9. As recounted above, Appellant has raised numerous claims of ineffective assistance of counsel. Although we have evaluated each claim separately, we also recognize that “the effect of prejudice resulting from counsel’s deficient performance is viewed cumulatively.” Grant v. State, 305 Ga. 170, 178, 824 S.E.2d 255 (2019). To that end, we conclude that the cumulative prejudice from any deficiencies assumed in Divisions 4 through 7 is insufficient to create a reasonable probability that the results of the proceedings would have been different in the absence of the deficiencies alleged.
1. Wallace was shot on November 25, 2015 and died as a result of complications from his gunshot wound on December 19, 2015. On July 6, 2016, a Clayton County grand jury indicted Appellant and Ronney Jackson for malice murder; three counts of felony murder; the underlying felonies of aggravated assault, criminal damage to property in the first degree, and aggravated battery; and possession of a firearm during the commission of a felony. Ronney entered a negotiated guilty plea to the aggravated assault count in September 2016 and was sentenced to serve 20 years (two in confinement, three on probation, and a suspended sentence of 15 years conditioned upon truthful testimony against Appellant). Appellant was then tried from January 9 to 13, 2017. The jury found him not guilty of malice murder but guilty of all the other counts. The trial court sentenced him to serve life in prison without the possibility of parole for felony murder based on aggravated assault plus five years for the firearm offense. The other two felony murder counts were vacated by operation of law, and the trial court purported to merge the remaining counts; the State has not challenged the sentences. See State v. Dixon, 302 Ga. 691, 698, 808 S.E.2d 696 (2017). On February 9, 2017, Appellant filed a motion for new trial with new counsel. Over the next year, he filed numerous amended and supplemental motions for new trial, and the trial court held evidentiary hearings on February 6 and 21, 2018. On April 23, 2018, the trial court denied the motion for new trial. Appellant filed a timely notice of appeal to this Court, and the case was docketed to the term beginning in December 2018 and submitted for decision on the briefs.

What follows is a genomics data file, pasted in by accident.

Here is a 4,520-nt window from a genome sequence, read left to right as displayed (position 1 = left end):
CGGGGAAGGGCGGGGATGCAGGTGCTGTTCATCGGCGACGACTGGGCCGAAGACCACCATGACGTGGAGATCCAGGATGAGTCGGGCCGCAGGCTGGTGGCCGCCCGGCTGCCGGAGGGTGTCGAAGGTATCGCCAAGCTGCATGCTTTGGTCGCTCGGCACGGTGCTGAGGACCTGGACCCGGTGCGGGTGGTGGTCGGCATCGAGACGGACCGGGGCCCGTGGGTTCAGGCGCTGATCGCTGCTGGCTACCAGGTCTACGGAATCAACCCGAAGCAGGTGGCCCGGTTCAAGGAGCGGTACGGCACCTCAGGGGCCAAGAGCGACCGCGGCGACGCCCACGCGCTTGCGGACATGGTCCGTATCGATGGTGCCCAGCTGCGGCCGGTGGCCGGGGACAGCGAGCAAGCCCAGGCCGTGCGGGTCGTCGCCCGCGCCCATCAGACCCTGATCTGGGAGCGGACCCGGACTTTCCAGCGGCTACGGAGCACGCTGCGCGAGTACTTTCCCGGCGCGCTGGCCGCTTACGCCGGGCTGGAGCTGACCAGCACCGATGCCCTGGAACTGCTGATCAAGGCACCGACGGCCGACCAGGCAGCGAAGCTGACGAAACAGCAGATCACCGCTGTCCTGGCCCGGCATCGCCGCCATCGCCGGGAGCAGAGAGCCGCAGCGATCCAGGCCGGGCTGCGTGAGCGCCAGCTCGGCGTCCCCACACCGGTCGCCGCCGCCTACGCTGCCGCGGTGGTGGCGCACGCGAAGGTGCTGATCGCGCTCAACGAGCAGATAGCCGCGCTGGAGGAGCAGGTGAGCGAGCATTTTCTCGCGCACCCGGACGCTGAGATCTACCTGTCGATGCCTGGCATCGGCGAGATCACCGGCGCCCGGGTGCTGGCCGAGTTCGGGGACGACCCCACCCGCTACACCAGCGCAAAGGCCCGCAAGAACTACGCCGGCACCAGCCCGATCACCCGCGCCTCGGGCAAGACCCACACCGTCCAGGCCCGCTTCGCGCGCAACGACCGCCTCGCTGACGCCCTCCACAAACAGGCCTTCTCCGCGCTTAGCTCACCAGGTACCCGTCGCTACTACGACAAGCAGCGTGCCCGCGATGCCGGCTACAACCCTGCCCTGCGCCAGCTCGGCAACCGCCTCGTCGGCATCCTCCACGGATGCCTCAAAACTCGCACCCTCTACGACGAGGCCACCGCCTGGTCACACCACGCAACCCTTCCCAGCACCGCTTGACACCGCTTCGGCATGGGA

2. Brenntag required its employees to wear navy uniforms with bright green reflective stripes. Ronney testified that on the day of the shooting, he wore a grey hoodie and blue work pants with reflective stripes. Appellant testified that he wore the same style of reflective pants and a navy jacket with reflective stripes that day. Two of Appellant’s co-workers testified that Appellant, who is a black man, often wore a black do-rag with black strings that hung down his neck.
3. The police found three bullet casings in the yard next to the end of the driveway, one in the street very close to the driveway, and one in the street several feet from the driveway.
4. Two people who heard the gunshots called 911, and the recordings of those calls were played for the jury. One caller said that he saw two black men who “had hoods on” speed off in a black Mustang. The other caller, a child, described the shooter as a black man wearing a black jacket with “green on it that said Nike,” but did not mention seeing anyone else.
5. Appellant and Ronney both testified that another co-worker tried to get in the car to accompany Ronney on the morning of the shooting. Ronney was not asked who that was; Appellant identified the co-worker as Jaffee and claimed that he saw Jaffee drive out of Brenntag’s parking lot in another car soon after Ronney left.
6. The court’s instruction was, in full:Sometimes evidence is admitted for a limited purpose. Such evidence may be considered by you, the jury, for the sole purpose for which the evidence is limited and not for any other purpose. The Court will give you additional instructions in this regard in the Charge of the Court prior to your deliberations.
7. The trial court gave the following instruction:Sometimes evidence is admitted for a limited purpose, ladies and gentlemen. Such evidence may be considered by the jury – by you, the jury, for the sole purpose for which the evidence is limited and not for any other purpose. In order to prove its case, the State must show intent. To do so, the State has offered evidence of another act allegedly committed by the accused. You are permitted to consider that evidence only insofar as it may relate to the State meeting its burden to show intent in this case and not for any other purpose. The defendant is on trial for the offenses charged in this Bill of Indictment only and not for any other acts. Before you may consider any other alleged acts for the limited purpose stated, you must first determine whether the accused committed the other alleged acts. If so, you must then determine whether the act sheds any light on the elements of the offense for which the act was committed and the crimes—excuse me, the act was admitted in the crimes charged in the indictment in this trial. Remember to keep in mind the limited use and the prohibited use of this evidence about other acts of the defendant. By giving this instruction, ladies and gentlemen, the court in no way suggests to you that the defendant has or has not committed any other acts, nor whether such acts, if committed[,] prove anything. This is solely a matter for your determination.